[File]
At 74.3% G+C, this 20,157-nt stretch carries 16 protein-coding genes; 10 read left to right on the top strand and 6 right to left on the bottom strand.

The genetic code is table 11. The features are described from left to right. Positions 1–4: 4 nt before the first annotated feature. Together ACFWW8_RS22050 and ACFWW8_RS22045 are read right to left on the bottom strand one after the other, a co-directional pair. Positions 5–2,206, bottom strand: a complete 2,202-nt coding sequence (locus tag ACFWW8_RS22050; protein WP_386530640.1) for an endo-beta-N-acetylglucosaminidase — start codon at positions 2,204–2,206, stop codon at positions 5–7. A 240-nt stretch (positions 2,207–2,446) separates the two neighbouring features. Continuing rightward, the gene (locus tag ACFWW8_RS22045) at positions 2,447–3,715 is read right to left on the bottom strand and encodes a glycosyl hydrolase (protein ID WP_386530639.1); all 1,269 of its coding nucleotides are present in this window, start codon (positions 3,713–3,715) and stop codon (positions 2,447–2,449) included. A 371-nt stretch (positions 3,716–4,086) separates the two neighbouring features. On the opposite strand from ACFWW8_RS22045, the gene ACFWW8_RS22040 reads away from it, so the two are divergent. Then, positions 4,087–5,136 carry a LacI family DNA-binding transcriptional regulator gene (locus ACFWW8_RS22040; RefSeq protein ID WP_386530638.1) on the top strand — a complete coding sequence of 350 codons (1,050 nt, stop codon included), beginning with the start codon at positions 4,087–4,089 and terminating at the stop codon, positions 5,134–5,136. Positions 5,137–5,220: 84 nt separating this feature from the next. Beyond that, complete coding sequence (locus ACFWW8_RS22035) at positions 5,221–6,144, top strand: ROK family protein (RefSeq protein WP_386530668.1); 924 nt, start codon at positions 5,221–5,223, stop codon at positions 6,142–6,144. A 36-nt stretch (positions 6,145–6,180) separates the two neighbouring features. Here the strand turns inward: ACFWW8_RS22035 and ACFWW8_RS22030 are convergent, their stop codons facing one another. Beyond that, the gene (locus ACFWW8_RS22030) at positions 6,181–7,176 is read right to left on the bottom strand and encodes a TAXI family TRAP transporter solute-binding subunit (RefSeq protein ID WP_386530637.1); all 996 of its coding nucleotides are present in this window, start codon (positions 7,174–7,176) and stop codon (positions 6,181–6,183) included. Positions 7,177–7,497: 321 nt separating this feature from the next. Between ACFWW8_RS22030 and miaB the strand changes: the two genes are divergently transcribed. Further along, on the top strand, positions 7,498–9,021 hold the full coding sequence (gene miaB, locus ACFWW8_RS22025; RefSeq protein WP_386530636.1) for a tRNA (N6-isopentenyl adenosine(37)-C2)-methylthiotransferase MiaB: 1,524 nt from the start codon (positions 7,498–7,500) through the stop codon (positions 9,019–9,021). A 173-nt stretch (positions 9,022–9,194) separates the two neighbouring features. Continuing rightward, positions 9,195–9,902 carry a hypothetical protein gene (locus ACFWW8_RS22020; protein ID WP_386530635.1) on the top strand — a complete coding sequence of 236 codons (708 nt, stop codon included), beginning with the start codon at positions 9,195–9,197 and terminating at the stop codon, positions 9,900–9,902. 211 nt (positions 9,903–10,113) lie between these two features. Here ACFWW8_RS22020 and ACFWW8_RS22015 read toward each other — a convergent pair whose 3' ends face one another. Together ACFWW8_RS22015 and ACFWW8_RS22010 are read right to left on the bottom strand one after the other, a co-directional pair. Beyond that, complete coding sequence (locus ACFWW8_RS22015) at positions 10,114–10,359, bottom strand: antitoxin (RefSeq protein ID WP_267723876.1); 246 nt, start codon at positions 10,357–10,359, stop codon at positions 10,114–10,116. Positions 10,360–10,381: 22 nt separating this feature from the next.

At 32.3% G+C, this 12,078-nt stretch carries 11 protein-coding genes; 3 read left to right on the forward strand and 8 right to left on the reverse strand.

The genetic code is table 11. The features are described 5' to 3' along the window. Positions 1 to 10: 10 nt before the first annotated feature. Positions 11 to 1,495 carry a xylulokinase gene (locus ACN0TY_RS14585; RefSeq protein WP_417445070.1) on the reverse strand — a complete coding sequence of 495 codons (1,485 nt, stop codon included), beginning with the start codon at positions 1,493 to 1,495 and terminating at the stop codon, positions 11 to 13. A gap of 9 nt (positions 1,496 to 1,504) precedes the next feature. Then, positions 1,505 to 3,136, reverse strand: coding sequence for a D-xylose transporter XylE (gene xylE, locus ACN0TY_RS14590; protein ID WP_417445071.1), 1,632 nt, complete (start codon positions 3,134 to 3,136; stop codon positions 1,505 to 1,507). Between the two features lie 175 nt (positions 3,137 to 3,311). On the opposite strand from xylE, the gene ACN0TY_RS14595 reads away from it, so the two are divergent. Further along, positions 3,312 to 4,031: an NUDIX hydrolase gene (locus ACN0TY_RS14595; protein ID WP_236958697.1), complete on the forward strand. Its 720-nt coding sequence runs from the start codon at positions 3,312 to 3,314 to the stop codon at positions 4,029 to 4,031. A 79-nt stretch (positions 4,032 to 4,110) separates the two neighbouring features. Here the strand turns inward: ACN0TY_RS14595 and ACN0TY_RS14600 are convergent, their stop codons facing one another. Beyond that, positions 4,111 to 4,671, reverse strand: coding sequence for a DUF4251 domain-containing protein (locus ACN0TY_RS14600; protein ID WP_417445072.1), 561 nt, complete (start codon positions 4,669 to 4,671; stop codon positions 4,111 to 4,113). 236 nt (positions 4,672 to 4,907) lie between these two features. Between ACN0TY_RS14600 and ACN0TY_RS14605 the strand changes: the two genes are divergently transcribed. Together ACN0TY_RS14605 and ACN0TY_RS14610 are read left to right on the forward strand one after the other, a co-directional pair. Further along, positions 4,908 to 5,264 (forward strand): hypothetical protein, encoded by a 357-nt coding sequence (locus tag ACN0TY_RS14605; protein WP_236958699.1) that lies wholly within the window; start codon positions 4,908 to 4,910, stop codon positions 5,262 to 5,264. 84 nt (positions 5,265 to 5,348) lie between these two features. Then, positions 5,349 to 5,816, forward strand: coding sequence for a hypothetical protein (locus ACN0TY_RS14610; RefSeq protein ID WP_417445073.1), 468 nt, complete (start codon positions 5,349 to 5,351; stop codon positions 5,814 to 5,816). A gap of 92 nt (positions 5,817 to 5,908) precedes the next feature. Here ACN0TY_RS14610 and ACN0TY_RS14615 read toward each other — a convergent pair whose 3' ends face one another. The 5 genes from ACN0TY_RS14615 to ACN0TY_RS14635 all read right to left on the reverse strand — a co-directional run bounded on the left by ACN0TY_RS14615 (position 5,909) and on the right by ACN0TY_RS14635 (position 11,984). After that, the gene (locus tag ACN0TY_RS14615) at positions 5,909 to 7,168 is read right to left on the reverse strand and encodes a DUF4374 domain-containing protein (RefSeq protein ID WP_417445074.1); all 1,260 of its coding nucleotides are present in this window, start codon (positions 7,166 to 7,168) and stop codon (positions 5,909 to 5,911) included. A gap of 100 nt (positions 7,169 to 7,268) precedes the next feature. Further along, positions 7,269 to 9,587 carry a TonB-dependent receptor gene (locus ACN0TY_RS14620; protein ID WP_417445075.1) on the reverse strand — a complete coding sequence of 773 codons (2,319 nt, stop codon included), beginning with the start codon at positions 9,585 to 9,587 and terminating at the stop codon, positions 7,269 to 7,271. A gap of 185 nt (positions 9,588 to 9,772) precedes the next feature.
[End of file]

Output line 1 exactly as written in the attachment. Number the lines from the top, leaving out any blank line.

At 74.3% G+C, this 20,157-nt stretch carries 16 protein-coding genes; 10 read left to right on the top strand and 6 right to left on the bottom strand.